In the past, people were limited to use seasonal products from their local area which resulted in traditional recipes being simple and made with lots of imagination and creativity in order to not get bored eating the same thing over and over again.
When someone mentions this dish, my mind automatically flies to the journey of fisherman Paško and Nikola in the novel “Ribanje i ribarsko prigovaranje” written by Petar Hektorović.
In this travel novel dating back to 1566, the above mentioned author sails the islands of Hvar, Brač and Solta, filling the long hours on the boat with stories, fishing and preparation of simple fish meals. At that time potatoes didn’t exist in Europe and “gregada” consisted solely of fish, onion and oil.
To quote a big gastronomic expert and author Veljko Barbieri:
“Quick-witted and skillful fishermen already started to prepare grilled-roasted fish for our lord Petar, the famous Hvar’s “gregada” that, with the addition of boiled potatoes survived all the way to our days. The feast ended with cheese, bread and Paprenjak cookies, medieval honey-based candy that are still considered a symbol of Hvar’s cuisine, but also a symbol of a journey that will never again happen in our gastronomical history.” (note: free translation)
Petar Hektorovic came from the city of Stari Grad and it makes me believe that it was in that place that “gregada” was first born. Stari Grad is the oldest Croatian city dating back to 4th century B.C.. Petar Hektorovic built his own house as impressive Tvrdalj (castle) with a beautiful pond and a pigeon in 16th century. Today it is a museum. Most of the preserved houses are from 16th century as well.
For all fish lovers it is definitely a mouthwatering dish. And as it is the case with every traditional meal, flavors are balanced to the perfection.
Now I’ll show you how to make perfect Gregada in less then an hour.
To obtain the beautiful delicate flavor I mentioned, it is the best to use the fish “od kamena”. Fish “od kamena” is every white fish that lives in the parts of the sea where the bottom is covered with stones and it is considered to be the fish of the highest quality.
I suggest you combine 4-5 types of white fish, add a shrimp or two and forget about the boring “gregada”. Use fish that is dense in texture what makes it ideal for cooking “gregada”, fish like dentex, sea bass, gilthead, sea-bream or grouper (of course, you can use smaller fish as well). There’s only one rule though: do not mix the fish, only shake the pot a bit while preparing.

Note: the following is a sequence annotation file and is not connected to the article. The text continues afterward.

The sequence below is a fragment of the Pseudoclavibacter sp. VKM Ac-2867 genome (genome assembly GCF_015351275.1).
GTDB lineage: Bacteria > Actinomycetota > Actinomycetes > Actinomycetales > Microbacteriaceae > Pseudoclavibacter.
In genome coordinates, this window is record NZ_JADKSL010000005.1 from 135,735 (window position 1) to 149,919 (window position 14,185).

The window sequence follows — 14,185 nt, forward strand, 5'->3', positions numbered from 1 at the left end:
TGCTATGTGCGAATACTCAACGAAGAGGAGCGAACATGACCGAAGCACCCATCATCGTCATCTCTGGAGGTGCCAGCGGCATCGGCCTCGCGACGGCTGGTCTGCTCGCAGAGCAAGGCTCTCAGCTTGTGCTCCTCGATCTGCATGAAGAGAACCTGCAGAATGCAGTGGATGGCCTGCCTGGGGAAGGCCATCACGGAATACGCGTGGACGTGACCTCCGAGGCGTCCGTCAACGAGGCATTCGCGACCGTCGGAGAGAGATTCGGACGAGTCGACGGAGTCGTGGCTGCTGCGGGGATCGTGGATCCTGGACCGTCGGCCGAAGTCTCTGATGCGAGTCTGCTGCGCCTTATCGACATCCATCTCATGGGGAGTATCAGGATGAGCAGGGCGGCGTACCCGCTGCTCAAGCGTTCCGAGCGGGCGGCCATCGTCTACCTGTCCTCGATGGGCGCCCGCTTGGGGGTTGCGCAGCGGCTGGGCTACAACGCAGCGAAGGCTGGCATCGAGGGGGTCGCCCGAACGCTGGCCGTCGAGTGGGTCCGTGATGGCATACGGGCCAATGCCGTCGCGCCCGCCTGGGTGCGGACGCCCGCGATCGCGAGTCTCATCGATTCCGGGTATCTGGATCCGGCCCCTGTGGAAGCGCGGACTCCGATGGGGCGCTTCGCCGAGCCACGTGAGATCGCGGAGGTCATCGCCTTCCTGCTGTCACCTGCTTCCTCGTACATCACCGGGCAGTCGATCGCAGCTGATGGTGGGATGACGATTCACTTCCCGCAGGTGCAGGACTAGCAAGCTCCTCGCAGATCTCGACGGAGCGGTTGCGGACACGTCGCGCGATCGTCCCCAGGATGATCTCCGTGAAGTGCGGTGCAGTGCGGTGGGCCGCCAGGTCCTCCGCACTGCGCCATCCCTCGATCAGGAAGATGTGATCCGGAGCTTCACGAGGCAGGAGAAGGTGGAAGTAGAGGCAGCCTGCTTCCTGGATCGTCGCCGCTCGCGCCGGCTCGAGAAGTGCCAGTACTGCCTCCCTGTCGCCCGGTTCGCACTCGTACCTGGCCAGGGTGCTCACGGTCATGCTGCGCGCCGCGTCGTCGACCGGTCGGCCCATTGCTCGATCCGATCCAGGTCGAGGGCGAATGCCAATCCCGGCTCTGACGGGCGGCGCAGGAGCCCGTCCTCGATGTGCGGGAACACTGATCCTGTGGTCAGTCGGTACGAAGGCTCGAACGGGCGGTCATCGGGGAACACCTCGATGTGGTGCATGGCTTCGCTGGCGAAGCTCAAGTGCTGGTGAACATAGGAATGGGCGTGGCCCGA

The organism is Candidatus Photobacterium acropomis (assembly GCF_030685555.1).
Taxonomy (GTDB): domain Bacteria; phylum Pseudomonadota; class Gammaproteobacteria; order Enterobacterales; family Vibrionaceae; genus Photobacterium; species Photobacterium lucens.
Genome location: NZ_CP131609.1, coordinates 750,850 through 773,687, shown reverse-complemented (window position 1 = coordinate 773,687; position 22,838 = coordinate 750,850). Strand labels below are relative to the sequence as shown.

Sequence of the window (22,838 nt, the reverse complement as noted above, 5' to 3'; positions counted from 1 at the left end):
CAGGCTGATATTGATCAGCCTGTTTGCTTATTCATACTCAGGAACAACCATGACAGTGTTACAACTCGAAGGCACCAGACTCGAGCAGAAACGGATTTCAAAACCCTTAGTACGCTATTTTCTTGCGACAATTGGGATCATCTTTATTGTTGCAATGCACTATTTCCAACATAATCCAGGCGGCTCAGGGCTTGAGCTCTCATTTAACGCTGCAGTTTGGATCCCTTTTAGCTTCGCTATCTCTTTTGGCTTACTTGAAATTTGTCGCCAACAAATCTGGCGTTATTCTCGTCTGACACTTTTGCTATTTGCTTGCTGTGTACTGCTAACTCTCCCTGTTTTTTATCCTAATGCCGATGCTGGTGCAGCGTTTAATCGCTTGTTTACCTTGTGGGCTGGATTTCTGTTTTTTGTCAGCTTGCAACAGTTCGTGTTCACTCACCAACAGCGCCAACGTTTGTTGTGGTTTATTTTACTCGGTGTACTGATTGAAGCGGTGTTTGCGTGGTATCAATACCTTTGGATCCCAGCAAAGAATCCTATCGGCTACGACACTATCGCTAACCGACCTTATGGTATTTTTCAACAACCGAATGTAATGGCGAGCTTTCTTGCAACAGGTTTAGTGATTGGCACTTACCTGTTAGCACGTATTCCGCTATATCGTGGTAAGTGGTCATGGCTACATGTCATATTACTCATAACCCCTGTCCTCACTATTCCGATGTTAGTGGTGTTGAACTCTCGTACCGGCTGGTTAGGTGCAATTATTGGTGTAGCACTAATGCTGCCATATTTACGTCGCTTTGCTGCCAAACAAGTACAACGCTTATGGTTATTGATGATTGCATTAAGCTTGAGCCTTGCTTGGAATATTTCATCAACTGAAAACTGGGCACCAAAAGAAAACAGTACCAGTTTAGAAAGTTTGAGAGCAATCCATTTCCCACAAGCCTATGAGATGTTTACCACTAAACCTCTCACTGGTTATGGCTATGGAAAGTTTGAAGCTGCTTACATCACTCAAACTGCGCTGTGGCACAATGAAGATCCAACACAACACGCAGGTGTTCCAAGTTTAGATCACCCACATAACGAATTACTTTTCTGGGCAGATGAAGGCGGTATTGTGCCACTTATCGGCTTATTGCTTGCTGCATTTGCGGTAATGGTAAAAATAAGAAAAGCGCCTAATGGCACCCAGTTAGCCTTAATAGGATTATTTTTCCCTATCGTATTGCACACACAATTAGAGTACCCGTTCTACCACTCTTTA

All in all, it is a tasty and healthy meal, like most of traditional Dalmatian dishes are, because the base is always cold-pressed olive oil, onion, lemon, garlic, parsley and of course, fish. Once you add potatoes to it, it becomes an excellent meal to serve in social gatherings.
You can serve it with fresh corn bread to mop up the leftover sauce and green crystal salad.
To make the whole experience even richer and get that sense of old Hvar’s dinners, prepare some Paprenjaci cookies to end the feast in a sweeter tone.
Please have a look: http://platesnplanes.com/honeypapper-biscuits-from-island-hvar-hvarski-paprenjaci/
- 1 1/2 kg to 2kg of white fish, best to combine few different types of fish to get a richer flavour (sea bass, red scorpionfish, monkfish, merling,…)
- few prawns
- few crabs
- 5-6 medium large potatoes, cut into slices of 1/2cm thickness (we don’t want the taste of potatoes to prevail over the taste of the fish)
- 5-6 big onions, sliced in rings
- 6 garlic cloves, cut into thin circles
- 100mL of olive oil
- 200mL of white wine
- 1 bunch of parsley, chopped up thinly
- 2 laurel leaves
- Clean the fish and cut into bigger pieces.
- Heat the olive oil in a large pan and shortly roast the garlic and onions until reaching a yellowish tone.
- Arrange potato slices at the bottom of the pan, pour the water over them and cook for 5 minutes.
- Place pieces of the fish over the potatoes, add prawns and crabs, pour the wine and water over it so the fish gets covered.
- Add parsley, laurel and a bit of salt and pepper.
- Leave it all to boil, then decrease the temperature and continue to cook for 15 to 20 minutes more, covered. Check every now and then to make sure fish doesn’t get overcooked.
- When the stew is done, leave it covered for 10 minutes more and then serve it warm.